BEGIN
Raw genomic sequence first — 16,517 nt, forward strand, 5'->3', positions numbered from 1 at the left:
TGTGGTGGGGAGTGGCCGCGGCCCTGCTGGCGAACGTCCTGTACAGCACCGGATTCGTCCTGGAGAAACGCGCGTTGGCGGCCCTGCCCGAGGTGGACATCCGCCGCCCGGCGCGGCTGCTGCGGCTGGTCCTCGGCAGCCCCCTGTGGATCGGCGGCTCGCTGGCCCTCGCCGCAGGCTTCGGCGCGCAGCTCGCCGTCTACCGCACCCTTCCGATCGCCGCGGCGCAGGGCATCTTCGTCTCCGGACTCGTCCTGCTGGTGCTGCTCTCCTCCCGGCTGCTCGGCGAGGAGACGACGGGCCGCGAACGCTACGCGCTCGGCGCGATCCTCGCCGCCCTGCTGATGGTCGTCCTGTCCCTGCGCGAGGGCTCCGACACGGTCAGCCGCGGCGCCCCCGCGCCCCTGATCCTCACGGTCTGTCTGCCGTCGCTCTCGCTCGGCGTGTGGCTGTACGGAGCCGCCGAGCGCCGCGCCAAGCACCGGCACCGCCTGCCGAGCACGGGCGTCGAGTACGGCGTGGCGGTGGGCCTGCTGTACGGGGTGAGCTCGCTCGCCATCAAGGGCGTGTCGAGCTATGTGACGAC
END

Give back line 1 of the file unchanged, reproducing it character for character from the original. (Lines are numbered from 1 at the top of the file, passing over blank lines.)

Raw genomic sequence first — 16,517 nt, forward strand, 5'->3', positions numbered from 1 at the left: